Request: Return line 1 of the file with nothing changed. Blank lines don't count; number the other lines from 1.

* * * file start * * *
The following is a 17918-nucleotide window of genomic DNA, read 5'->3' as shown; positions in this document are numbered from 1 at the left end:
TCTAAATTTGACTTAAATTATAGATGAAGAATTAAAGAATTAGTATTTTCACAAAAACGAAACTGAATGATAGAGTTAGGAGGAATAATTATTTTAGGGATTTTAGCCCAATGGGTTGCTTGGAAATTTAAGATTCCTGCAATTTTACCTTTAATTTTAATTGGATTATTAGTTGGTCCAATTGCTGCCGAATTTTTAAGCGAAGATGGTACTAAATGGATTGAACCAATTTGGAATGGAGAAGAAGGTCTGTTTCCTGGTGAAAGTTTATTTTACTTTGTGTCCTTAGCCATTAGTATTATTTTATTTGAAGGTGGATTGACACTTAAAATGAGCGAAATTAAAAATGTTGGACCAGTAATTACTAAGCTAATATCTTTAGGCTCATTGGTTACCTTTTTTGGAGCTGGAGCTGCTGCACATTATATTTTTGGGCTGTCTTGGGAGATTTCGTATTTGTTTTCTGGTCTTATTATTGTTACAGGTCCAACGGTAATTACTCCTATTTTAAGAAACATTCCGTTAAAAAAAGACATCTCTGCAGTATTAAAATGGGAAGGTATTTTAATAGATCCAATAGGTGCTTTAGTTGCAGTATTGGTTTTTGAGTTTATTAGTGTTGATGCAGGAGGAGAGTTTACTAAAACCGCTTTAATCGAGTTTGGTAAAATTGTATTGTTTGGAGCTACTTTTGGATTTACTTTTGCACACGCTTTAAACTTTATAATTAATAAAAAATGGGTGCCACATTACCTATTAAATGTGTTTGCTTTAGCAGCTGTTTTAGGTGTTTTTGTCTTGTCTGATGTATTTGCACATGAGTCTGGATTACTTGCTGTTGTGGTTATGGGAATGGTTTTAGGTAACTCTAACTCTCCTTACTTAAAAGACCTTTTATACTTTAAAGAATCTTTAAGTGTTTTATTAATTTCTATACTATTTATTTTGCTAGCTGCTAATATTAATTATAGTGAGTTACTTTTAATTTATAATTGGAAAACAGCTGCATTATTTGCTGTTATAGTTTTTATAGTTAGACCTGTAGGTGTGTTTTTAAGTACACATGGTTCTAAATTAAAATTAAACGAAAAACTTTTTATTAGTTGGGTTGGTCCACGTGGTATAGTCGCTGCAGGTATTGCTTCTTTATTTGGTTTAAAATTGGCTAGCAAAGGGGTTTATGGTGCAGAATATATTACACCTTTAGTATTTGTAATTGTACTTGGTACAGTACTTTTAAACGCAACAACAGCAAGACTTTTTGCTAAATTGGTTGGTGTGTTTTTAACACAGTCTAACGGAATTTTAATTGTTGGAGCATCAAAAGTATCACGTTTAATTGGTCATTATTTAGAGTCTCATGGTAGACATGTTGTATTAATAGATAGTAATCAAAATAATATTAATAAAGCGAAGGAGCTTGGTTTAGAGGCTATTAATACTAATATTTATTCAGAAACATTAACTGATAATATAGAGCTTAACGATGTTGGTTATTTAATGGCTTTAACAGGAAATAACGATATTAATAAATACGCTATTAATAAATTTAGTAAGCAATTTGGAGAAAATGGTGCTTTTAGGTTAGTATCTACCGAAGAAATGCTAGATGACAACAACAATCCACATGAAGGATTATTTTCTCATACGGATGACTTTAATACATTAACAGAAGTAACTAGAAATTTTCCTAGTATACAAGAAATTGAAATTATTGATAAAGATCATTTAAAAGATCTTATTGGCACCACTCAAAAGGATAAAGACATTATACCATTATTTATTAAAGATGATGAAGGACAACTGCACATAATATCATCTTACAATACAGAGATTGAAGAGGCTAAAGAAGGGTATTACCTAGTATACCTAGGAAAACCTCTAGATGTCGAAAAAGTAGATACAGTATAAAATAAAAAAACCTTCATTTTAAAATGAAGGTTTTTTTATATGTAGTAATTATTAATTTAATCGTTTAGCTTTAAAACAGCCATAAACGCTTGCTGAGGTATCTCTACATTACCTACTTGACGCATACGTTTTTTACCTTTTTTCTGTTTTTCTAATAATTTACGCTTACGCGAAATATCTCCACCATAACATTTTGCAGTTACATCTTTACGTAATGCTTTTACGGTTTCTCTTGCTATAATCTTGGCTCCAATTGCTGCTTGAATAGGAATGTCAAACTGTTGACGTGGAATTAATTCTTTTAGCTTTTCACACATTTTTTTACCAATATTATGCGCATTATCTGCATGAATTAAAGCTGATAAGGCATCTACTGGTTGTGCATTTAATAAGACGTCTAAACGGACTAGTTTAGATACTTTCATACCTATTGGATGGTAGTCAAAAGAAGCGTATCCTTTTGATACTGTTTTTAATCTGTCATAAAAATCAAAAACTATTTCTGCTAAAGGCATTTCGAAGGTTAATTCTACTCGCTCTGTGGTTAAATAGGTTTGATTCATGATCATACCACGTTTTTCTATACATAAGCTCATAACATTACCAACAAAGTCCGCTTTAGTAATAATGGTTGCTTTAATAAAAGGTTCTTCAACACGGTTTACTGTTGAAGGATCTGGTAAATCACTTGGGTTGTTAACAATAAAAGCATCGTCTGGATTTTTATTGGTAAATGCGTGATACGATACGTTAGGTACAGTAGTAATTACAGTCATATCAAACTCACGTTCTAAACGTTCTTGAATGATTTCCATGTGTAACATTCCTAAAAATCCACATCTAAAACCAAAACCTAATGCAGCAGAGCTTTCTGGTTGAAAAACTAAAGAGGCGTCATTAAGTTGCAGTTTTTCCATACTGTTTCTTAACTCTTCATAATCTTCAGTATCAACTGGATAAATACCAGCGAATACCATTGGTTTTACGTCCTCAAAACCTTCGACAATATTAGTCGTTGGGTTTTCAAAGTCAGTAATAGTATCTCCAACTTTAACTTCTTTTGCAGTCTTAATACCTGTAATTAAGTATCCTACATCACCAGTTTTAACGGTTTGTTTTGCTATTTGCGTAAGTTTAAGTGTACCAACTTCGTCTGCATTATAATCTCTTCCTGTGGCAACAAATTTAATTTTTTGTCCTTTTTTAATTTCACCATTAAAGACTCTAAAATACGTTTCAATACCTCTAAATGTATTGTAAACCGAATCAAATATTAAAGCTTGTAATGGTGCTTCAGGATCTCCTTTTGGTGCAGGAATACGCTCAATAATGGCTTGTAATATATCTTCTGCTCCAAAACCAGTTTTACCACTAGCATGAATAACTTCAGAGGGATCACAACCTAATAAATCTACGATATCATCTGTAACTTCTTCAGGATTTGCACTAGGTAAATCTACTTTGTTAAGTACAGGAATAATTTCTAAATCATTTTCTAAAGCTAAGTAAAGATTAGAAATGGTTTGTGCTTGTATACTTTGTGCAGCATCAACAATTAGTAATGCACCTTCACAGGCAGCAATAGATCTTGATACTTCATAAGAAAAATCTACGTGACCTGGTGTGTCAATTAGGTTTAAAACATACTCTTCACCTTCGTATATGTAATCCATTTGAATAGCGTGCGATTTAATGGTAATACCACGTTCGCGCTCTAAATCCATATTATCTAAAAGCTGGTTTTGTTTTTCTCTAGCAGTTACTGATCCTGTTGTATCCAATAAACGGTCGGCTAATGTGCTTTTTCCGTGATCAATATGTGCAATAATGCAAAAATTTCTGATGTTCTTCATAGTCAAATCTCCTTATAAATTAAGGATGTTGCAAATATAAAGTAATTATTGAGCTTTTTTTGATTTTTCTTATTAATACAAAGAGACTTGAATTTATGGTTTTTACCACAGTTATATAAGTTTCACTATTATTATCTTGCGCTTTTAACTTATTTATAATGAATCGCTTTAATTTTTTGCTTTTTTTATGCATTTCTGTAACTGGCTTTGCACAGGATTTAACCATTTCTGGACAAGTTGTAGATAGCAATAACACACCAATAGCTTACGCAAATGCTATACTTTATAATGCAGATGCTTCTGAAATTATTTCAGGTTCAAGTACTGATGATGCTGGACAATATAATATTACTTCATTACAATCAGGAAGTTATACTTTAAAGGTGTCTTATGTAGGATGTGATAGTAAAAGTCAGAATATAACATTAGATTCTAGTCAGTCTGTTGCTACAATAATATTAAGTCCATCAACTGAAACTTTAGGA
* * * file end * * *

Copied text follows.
The following is a 17918-nucleotide window of genomic DNA, read 5'->3' as shown; positions in this document are numbered from 1 at the left end: